Even if they don't itch or hurt, mysterious red bumps on your skin can be worrisome. Because red bumps can appear on your upper legs for a variety of reasons, though, it's important to determine the cause before you attempt to treat them. Depending on the cause of your bumps, you may be able to eliminate or reduce them with an appropriate at-home skin care routine. More serious cases may require help from a health care professional.
Folliculitis, or inflamed hair follicles, can occur due to improper shaving, infection or irritation from clothing. This condition causes red, acne-like bumps, typically with a hair in the center. Keratosis pilaris occurs when skin cells build up for unknown reasons. The result is many small skin bumps, similar to pimples or goose bumps, which may turn red when inflamed. Dry skin is also common with this condition. Cholinergic urticaria causes itchy hives after exercise, sweating or exposure to heat or hot water. These hives may be as small as mosquito bites, but may also appear as large welts.
To treat folliculitis, keep your upper legs clean and dry and away from irritating material like wool. Every day, wash your upper legs with a cleanser containing benzoyl peroxide and dust on a medicated powder, recommends dermatologist Dr. John L. Meisenheimer. If you suspect a mild infection, apply an antiseptic lotion. Avoid shaving for at least four weeks. If your folliculitis is chronic, or on-going, however, you may need to stop for shaving for three months. For keratosis pilaris, applying a moisturizer can soothe and soften your skin and an over-the-counter cream containing lactic acid may help break down excess keratin. A non-prescription antihistamine may help you treat hives from cholinergic urticaria, suggest experts from San Francisco State University.
Infection-related folliculitis may require a 4- to 6-week course of antibiotics. While keratosis pilaris is harmless, doesn't require treatment and may resolve on its own, your health care provider may recommend creams containing glycolic acid, salicylic acid or vitamin D. Managing cholinergic urticaria may require prescription antihistamines, but appropriate care depends on your individual situation.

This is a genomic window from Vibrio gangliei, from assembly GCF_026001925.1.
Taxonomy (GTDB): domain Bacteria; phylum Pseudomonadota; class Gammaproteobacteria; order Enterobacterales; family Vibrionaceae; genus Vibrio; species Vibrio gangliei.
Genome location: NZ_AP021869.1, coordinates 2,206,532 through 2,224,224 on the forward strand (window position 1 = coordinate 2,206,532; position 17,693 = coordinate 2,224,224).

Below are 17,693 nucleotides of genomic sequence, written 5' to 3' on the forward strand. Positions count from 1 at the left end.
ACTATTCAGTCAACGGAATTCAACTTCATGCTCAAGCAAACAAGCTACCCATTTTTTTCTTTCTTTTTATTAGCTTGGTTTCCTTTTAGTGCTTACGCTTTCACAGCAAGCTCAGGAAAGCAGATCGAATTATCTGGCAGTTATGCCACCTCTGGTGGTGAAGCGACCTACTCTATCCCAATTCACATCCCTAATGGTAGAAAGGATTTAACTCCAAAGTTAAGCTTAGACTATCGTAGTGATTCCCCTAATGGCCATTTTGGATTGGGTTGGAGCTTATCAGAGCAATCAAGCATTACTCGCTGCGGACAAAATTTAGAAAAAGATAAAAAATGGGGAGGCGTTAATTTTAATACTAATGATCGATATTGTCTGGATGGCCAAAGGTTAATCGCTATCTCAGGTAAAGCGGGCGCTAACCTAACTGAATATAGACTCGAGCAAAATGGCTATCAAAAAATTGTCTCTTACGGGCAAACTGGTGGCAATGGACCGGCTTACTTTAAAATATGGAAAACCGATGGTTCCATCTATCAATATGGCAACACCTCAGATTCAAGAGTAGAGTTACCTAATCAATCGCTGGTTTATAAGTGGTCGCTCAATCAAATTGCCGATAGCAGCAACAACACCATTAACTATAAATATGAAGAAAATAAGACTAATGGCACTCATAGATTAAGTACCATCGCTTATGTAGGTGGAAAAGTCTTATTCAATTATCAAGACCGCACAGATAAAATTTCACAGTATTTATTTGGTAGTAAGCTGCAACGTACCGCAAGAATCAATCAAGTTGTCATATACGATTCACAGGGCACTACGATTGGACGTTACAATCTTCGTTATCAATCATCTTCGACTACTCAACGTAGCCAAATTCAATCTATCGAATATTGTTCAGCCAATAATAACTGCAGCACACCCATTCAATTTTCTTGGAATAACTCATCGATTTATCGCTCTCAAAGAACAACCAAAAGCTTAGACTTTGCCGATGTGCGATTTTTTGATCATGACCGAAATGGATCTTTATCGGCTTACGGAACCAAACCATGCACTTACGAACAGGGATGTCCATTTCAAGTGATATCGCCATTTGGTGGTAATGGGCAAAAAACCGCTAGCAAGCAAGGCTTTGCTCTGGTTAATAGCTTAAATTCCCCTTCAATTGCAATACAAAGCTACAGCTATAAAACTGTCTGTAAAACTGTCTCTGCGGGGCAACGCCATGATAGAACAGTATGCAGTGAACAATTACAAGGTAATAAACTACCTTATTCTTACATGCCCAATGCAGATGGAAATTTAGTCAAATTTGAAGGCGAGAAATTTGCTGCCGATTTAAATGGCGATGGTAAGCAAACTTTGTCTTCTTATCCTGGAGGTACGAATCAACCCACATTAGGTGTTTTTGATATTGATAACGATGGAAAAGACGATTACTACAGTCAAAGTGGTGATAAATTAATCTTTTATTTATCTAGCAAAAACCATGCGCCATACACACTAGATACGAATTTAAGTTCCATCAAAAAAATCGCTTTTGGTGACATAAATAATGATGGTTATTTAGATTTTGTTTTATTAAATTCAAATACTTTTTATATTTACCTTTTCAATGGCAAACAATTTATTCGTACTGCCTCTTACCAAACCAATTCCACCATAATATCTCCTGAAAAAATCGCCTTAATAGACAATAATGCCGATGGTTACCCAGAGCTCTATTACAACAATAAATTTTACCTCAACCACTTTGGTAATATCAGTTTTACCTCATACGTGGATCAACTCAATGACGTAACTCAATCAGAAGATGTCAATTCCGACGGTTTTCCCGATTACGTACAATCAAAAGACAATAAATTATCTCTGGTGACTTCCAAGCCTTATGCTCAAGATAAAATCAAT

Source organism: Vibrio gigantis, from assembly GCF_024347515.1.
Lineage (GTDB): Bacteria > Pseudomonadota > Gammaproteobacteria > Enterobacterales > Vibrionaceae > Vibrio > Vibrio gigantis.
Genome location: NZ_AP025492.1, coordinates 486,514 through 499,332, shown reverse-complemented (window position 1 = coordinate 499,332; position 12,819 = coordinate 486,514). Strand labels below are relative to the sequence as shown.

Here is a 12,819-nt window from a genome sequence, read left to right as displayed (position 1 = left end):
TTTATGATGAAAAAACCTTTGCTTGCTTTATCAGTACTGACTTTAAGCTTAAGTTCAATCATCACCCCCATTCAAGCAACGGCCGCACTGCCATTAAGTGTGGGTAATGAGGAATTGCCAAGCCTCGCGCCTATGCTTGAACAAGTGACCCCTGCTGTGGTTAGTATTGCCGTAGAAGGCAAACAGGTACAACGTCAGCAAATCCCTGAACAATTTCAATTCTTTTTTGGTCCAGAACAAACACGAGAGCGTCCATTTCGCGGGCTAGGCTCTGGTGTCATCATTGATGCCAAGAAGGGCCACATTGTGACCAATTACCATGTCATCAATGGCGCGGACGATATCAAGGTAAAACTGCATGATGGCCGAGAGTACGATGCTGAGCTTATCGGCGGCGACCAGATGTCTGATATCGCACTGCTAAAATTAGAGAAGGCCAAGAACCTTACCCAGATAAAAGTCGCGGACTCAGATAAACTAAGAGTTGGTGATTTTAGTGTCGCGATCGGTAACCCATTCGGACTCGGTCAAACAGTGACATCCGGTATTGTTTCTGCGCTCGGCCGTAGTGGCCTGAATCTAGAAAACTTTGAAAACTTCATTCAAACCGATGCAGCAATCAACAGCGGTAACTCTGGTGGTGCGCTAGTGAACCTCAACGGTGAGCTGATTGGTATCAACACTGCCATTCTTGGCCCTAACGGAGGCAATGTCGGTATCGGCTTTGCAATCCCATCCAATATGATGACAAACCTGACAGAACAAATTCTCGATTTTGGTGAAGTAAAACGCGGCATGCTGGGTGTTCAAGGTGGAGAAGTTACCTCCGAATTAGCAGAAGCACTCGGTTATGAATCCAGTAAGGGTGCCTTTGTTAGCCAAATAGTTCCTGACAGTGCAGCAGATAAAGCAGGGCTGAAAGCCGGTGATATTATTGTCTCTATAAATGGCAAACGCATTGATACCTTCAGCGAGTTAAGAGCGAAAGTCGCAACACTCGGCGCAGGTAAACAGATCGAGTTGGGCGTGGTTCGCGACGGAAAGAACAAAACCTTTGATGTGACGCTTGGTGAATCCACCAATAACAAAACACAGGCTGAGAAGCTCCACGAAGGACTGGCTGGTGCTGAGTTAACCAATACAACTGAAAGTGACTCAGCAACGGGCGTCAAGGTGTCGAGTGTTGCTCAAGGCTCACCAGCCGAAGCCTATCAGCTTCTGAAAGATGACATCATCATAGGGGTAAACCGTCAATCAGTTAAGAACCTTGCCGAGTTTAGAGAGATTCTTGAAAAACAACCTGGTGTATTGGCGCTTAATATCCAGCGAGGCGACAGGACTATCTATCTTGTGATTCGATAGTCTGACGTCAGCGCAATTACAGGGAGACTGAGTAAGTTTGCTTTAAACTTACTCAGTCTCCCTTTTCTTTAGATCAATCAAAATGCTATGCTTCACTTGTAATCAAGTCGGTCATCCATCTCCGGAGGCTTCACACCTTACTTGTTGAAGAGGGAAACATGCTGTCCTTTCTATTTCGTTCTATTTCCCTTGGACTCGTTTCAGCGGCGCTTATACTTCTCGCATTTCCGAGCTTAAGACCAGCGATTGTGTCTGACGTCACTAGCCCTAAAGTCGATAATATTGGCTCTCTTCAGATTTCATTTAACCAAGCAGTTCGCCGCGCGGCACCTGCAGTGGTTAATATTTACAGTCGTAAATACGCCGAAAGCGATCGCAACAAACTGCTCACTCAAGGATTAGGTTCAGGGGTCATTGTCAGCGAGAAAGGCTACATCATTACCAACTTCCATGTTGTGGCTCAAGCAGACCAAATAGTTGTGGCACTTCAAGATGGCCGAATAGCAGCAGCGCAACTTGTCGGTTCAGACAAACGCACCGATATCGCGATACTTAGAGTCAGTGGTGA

To prevent a recurrence of folliculitis due to skin irritation, avoid Lycra sportswear and rough material like denim and wool, advise skin care experts from the American Osteopathic College of Dermatology. Shave in the direction your hair grows to avoid irritating the follicles. Keratosis pilaris appears to be at least partly genetic, so preventing it may not be possible. You may be able to prevent outbreaks of cholinergic urticaria by avoiding triggers like heat and sweating. If avoiding triggers keeps you from living a normal life, your health care provider may be able to suggest alternatives.
Folliculitis from bacterial infections is mildly contagious, so avoid allowing affected skin to contact anyone else's bare skin until your infection has passed. Cholinergic urticaria is usually harmless, but get help immediately if you feel faint or have trouble breathing or swallowing. These are signs of a potentially life-threatening allergic reaction. Consult your health care provider if the red bumps on your upper legs cause severe itching, pain or broken skin, or if your symptoms don't improve with at-home care.